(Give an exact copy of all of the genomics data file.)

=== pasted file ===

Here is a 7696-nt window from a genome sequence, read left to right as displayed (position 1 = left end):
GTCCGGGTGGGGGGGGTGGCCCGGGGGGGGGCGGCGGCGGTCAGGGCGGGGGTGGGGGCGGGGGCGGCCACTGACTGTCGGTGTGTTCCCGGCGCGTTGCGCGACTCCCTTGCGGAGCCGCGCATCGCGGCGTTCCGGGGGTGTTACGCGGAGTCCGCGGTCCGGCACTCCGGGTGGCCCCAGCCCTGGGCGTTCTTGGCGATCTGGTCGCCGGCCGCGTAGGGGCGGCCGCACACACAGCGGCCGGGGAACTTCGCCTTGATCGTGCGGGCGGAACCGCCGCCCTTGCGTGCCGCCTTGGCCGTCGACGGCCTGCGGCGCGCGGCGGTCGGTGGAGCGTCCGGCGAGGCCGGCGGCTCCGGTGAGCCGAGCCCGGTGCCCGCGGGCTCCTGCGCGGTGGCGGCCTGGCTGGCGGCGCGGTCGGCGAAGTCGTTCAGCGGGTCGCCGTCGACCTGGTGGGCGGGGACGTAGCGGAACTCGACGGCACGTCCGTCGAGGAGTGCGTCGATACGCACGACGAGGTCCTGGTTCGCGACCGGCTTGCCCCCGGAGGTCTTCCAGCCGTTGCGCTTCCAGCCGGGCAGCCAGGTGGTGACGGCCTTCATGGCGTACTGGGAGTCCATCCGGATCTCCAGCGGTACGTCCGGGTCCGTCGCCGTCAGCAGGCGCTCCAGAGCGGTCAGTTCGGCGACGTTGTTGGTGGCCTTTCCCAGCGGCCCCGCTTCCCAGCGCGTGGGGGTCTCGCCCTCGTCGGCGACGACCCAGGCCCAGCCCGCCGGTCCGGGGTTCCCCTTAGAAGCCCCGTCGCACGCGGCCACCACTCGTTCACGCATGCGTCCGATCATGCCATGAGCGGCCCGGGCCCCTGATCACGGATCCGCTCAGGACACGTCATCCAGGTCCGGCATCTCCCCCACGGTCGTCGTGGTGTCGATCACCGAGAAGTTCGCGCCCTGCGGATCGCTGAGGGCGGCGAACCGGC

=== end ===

Here is a 7696-nt window from a genome sequence, read left to right as displayed (position 1 = left end):
GTCCGGGTGGGGGGGGTGGCCCGGGGGGGGGCGGCGGCGGTCAGGGCGGGGGTGGGGGCGGGGGCGGCCACTGACTGTCGGTGTGTTCCCGGCGCGTTGCGCGACTCCCTTGCGGAGCCGCGCATCGCGGCGTTCCGGGGGTGTTACGCGGAGTCCGCGGTCCGGCACTCCGGGTGGCCCCAGCCCTGGGCGTTCTTGGCGATCTGGTCGCCGGCCGCGTAGGGGCGGCCGCACACACAGCGGCCGGGGAACTTCGCCTTGATCGTGCGGGCGGAACCGCCGCCCTTGCGTGCCGCCTTGGCCGTCGACGGCCTGCGGCGCGCGGCGGTCGGTGGAGCGTCCGGCGAGGCCGGCGGCTCCGGTGAGCCGAGCCCGGTGCCCGCGGGCTCCTGCGCGGTGGCGGCCTGGCTGGCGGCGCGGTCGGCGAAGTCGTTCAGCGGGTCGCCGTCGACCTGGTGGGCGGGGACGTAGCGGAACTCGACGGCACGTCCGTCGAGGAGTGCGTCGATACGCACGACGAGGTCCTGGTTCGCGACCGGCTTGCCCCCGGAGGTCTTCCAGCCGTTGCGCTTCCAGCCGGGCAGCCAGGTGGTGACGGCCTTCATGGCGTACTGGGAGTCCATCCGGATCTCCAGCGGTACGTCCGGGTCCGTCGCCGTCAGCAGGCGCTCCAGAGCGGTCAGTTCGGCGACGTTGTTGGTGGCCTTTCCCAGCGGCCCCGCTTCCCAGCGCGTGGGGGTCTCGCCCTCGTCGGCGACGACCCAGGCCCAGCCCGCCGGTCCGGGGTTCCCCTTAGAAGCCCCGTCGCACGCGGCCACCACTCGTTCACGCATGCGTCCGATCATGCCATGAGCGGCCCGGGCCCCTGATCACGGATCCGCTCAGGACACGTCATCCAGGTCCGGCATCTCCCCCACGGTCGTCGTGGTGTCGATCACCGAGAAGTTCGCGCCCTGCGGATCGCTGAGGGCGGCGAACCGGC